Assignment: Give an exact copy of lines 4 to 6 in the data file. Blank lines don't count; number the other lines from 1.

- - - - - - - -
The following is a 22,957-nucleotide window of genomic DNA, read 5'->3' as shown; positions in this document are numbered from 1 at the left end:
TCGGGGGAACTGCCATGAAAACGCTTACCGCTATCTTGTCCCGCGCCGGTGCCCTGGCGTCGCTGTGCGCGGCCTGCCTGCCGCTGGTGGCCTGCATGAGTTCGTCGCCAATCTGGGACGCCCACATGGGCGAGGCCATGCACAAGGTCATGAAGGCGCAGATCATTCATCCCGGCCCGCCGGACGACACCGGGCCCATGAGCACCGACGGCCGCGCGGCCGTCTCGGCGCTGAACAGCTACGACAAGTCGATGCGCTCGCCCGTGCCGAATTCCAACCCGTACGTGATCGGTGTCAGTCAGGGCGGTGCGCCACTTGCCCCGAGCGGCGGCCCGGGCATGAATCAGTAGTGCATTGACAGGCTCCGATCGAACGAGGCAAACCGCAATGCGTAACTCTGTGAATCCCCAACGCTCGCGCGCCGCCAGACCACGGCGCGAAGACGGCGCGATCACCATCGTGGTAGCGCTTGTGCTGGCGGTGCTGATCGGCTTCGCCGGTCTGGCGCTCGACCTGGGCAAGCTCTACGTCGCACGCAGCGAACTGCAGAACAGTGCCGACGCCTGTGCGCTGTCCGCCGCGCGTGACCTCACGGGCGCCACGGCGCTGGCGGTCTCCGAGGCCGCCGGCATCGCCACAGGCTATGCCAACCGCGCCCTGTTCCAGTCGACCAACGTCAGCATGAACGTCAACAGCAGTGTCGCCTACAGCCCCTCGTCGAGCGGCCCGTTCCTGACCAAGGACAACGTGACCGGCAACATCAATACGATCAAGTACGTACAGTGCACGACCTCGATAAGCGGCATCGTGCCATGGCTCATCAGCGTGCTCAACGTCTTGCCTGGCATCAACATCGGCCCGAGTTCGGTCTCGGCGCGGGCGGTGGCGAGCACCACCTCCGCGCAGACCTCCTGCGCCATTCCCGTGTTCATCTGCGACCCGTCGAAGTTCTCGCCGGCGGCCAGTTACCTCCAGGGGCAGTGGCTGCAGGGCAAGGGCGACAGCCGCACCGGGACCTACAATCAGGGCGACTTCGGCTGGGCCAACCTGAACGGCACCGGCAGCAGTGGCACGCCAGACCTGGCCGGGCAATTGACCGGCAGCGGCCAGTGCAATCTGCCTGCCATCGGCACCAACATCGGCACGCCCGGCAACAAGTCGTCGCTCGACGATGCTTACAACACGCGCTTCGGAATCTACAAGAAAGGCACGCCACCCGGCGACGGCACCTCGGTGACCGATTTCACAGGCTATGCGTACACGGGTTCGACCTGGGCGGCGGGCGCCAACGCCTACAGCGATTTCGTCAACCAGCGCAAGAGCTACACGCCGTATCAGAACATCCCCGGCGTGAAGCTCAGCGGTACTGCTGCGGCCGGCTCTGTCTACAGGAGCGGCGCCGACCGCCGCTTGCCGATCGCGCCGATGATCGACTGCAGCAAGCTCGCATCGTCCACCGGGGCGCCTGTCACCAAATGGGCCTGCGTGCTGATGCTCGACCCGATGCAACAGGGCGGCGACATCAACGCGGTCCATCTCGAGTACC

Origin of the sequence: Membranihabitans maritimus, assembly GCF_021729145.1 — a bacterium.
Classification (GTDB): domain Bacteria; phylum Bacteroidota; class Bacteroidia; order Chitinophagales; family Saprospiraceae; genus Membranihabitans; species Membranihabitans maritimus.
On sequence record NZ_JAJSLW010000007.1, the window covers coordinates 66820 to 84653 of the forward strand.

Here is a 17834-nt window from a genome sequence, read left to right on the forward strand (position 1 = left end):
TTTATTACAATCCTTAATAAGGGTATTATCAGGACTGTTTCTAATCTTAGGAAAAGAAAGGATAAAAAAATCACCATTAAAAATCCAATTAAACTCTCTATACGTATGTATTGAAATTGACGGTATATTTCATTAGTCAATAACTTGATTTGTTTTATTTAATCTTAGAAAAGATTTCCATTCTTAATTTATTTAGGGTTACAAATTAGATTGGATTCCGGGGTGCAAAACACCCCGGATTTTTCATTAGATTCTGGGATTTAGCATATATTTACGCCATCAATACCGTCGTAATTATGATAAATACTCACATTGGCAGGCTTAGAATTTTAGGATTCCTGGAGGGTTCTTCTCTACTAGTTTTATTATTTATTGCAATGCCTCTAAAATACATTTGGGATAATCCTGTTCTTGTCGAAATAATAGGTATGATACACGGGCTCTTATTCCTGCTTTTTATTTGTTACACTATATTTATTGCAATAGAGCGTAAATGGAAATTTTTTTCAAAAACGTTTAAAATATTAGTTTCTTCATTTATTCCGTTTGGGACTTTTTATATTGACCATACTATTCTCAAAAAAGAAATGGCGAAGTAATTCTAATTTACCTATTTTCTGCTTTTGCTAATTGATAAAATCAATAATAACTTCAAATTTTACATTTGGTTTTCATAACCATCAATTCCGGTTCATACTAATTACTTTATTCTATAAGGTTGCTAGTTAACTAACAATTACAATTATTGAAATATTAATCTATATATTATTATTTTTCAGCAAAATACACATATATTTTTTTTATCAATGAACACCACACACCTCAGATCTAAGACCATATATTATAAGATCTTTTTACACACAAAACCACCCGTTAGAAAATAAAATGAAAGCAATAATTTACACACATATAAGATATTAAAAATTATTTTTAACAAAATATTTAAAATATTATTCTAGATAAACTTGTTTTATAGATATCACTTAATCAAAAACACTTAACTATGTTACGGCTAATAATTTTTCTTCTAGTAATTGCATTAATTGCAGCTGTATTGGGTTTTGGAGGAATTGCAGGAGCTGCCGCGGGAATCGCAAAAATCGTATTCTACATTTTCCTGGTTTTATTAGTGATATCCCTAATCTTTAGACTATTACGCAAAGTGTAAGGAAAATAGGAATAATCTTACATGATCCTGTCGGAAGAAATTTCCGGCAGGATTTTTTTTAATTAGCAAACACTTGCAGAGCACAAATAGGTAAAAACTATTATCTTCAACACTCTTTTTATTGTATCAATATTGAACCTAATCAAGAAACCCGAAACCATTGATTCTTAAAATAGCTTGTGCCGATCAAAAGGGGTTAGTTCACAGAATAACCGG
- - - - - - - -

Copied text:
Classification (GTDB): domain Bacteria; phylum Bacteroidota; class Bacteroidia; order Chitinophagales; family Saprospiraceae; genus Membranihabitans; species Membranihabitans maritimus.
On sequence record NZ_JAJSLW010000007.1, the window covers coordinates 66820 to 84653 of the forward strand.

Here is a 17834-nt window from a genome sequence, read left to right on the forward strand (position 1 = left end):